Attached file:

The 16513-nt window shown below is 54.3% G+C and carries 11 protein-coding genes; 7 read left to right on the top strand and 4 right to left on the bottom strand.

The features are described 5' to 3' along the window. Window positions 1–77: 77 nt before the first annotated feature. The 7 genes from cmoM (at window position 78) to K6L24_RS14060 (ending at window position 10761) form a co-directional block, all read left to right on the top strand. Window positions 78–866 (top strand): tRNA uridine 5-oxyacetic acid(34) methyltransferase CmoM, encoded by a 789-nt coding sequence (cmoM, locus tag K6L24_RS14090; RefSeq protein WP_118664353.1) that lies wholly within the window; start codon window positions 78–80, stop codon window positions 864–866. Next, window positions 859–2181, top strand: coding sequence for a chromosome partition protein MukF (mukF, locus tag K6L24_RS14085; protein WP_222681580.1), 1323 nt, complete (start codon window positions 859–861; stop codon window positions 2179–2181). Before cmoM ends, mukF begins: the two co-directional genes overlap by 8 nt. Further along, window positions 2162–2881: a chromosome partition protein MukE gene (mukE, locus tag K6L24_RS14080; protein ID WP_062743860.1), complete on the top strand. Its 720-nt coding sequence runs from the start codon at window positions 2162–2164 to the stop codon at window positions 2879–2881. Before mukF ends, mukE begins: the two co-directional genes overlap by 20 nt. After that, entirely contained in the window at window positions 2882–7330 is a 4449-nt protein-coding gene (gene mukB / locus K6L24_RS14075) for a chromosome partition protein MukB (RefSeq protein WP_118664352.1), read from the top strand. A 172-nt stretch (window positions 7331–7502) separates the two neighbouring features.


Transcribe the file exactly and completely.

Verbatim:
The 16513-nt window shown below is 54.3% G+C and carries 11 protein-coding genes; 7 read left to right on the top strand and 4 right to left on the bottom strand.

The features are described 5' to 3' along the window. Window positions 1–77: 77 nt before the first annotated feature. The 7 genes from cmoM (at window position 78) to K6L24_RS14060 (ending at window position 10761) form a co-directional block, all read left to right on the top strand. Window positions 78–866 (top strand): tRNA uridine 5-oxyacetic acid(34) methyltransferase CmoM, encoded by a 789-nt coding sequence (cmoM, locus tag K6L24_RS14090; RefSeq protein WP_118664353.1) that lies wholly within the window; start codon window positions 78–80, stop codon window positions 864–866. Next, window positions 859–2181, top strand: coding sequence for a chromosome partition protein MukF (mukF, locus tag K6L24_RS14085; protein WP_222681580.1), 1323 nt, complete (start codon window positions 859–861; stop codon window positions 2179–2181). Before cmoM ends, mukF begins: the two co-directional genes overlap by 8 nt. Further along, window positions 2162–2881: a chromosome partition protein MukE gene (mukE, locus tag K6L24_RS14080; protein ID WP_062743860.1), complete on the top strand. Its 720-nt coding sequence runs from the start codon at window positions 2162–2164 to the stop codon at window positions 2879–2881. Before mukF ends, mukE begins: the two co-directional genes overlap by 20 nt. After that, entirely contained in the window at window positions 2882–7330 is a 4449-nt protein-coding gene (gene mukB / locus K6L24_RS14075) for a chromosome partition protein MukB (RefSeq protein WP_118664352.1), read from the top strand. A 172-nt stretch (window positions 7331–7502) separates the two neighbouring features.